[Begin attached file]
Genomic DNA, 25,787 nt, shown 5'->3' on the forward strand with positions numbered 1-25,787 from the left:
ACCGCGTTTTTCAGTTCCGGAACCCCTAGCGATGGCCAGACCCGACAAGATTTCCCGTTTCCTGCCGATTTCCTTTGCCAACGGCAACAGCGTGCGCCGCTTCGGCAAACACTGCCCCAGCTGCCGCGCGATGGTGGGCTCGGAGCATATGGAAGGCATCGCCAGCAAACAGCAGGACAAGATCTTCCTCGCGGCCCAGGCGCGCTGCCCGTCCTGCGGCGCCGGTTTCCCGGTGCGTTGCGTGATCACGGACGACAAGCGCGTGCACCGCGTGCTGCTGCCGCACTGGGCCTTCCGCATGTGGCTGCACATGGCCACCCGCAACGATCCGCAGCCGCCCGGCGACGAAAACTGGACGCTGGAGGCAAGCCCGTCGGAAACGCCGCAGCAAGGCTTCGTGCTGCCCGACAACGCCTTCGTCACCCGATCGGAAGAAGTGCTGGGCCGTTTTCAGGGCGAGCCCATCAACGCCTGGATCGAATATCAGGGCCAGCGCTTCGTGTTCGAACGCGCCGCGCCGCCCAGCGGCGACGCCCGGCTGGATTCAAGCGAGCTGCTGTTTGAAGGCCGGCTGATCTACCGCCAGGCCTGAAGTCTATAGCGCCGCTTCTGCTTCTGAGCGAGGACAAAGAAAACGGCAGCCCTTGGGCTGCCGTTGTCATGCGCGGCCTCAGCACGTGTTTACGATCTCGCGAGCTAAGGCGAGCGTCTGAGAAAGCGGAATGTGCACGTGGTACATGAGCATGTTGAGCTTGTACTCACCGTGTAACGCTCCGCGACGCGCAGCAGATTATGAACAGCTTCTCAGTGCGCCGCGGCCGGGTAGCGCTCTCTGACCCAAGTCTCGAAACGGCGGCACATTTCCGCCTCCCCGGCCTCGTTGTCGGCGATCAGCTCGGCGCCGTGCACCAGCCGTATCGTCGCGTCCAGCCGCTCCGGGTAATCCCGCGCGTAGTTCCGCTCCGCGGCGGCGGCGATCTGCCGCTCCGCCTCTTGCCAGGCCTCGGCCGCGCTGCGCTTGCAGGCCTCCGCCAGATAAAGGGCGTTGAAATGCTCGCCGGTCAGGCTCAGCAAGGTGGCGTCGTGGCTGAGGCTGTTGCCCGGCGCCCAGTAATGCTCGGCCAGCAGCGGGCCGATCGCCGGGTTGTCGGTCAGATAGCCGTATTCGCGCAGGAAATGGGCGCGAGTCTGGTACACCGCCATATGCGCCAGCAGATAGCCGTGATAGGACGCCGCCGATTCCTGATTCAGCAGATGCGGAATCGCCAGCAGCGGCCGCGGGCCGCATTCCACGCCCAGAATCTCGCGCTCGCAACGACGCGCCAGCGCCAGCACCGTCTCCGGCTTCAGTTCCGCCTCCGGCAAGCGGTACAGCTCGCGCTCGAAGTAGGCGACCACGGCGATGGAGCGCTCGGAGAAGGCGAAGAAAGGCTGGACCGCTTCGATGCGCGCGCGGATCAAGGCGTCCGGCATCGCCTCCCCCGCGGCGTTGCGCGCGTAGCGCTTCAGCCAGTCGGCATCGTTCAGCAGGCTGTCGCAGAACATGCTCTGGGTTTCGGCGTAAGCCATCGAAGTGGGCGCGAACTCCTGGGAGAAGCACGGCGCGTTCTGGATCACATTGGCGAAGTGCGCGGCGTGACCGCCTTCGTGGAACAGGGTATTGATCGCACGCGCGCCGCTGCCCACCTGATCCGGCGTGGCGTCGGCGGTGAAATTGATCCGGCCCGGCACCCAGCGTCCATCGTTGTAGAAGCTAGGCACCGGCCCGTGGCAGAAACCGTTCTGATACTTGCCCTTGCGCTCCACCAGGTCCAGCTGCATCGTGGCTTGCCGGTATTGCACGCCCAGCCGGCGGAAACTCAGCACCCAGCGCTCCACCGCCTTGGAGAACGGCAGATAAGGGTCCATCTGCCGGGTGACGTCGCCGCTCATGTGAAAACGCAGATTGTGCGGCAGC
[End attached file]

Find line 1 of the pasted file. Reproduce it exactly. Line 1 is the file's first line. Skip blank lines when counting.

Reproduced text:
Genomic DNA, 25,787 nt, shown 5'->3' on the forward strand with positions numbered 1-25,787 from the left: